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Barry Doyle
Barry Doyle
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Hospital sued for medication error

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A Missouri hospital has been sued by the parents of one of its patients after the 8-year old girl received the wrong medication. The girl had been prescribed israpidine but was given risperdal instead.

The girl suffered brain damage and kidney damage and will eventually require a kidney transplant.

“Sound-alike” medications cause the potential for medication errors. This arises from the custom in the medical field of the doctor giving oral orders to the staff which are entered in written record later, sometimes without close inspection. The oral orders are then sometimes called into the pharmacy, resulting in further potential for error.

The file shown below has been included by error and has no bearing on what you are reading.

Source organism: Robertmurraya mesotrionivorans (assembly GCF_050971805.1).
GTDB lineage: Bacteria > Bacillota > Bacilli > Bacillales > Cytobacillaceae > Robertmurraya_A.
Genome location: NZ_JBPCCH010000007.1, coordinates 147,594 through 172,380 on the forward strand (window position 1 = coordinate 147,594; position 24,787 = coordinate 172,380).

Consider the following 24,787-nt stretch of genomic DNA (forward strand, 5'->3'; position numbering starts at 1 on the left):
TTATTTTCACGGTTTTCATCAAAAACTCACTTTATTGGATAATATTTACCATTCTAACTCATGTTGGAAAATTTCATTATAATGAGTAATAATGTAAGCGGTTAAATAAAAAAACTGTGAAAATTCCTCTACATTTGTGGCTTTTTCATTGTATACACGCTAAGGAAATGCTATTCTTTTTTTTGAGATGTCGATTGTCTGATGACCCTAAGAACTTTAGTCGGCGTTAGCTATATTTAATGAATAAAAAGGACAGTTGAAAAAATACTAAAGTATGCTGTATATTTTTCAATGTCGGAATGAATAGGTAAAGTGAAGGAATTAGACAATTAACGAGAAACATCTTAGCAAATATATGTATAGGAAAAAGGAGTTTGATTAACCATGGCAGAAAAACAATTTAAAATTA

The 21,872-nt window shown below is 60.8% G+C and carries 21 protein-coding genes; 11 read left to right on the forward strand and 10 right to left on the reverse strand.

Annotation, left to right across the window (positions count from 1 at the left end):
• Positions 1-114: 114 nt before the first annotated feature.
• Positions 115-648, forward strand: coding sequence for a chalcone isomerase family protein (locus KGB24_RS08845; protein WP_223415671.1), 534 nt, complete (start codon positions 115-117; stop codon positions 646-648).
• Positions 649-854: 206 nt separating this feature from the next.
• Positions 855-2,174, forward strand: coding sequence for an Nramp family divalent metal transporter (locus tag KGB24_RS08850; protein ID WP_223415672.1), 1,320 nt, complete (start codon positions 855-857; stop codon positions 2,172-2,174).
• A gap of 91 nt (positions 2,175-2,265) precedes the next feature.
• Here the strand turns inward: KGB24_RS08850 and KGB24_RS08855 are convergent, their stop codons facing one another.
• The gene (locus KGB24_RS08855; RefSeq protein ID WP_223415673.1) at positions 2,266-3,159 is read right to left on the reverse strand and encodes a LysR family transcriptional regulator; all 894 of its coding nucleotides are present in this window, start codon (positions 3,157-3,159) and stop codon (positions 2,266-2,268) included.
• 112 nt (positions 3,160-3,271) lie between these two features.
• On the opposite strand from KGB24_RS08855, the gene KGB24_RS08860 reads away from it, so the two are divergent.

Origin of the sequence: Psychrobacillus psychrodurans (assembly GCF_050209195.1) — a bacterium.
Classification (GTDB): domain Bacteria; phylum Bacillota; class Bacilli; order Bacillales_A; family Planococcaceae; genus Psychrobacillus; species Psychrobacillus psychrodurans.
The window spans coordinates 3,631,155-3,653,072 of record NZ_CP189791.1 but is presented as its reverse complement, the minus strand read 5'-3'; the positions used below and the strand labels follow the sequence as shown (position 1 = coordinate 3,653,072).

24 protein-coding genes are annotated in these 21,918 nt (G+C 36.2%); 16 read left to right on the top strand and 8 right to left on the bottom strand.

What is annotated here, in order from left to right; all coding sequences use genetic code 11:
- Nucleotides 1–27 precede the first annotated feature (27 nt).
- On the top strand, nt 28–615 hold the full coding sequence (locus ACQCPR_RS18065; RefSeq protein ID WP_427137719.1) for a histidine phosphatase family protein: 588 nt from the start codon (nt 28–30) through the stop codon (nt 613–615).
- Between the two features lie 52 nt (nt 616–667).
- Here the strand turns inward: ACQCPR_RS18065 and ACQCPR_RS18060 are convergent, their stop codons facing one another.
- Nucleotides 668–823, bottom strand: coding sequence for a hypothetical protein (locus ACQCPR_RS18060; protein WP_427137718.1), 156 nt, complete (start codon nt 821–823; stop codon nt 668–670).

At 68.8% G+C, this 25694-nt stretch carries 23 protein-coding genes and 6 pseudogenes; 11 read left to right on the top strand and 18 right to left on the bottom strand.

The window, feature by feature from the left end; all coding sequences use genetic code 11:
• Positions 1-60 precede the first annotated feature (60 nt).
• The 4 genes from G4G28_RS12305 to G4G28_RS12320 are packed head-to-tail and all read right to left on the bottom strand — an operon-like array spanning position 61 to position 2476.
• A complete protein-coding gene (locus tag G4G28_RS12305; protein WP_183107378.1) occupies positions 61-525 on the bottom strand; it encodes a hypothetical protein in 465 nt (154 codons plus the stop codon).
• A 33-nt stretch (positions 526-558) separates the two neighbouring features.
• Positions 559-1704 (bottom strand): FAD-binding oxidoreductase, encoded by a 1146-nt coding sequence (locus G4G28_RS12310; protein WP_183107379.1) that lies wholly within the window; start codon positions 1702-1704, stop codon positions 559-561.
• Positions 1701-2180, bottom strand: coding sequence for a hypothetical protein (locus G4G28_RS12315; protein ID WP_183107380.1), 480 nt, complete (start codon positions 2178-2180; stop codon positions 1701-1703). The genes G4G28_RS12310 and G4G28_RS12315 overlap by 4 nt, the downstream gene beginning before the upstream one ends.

The potential for error engendered by sound-alike medications is well recognzied in the pharmacy field, and should trigger protocols to ensure that only the right medication is dispensed. Many times, when the “wrong” medication is ordered at its normal dose, it is outside the normal therapeutic range for that medication’s normal use. Also, it is inappropriate for that diagnosis, even with so-called “off-label” uses. All of these things should trigger a call from the pharamcy to the doctor to ensure that the proper medication is dispensed.

Sound alike medication errors such as this should be prevented through the regular use of protocols designed to ensure the safety of patients.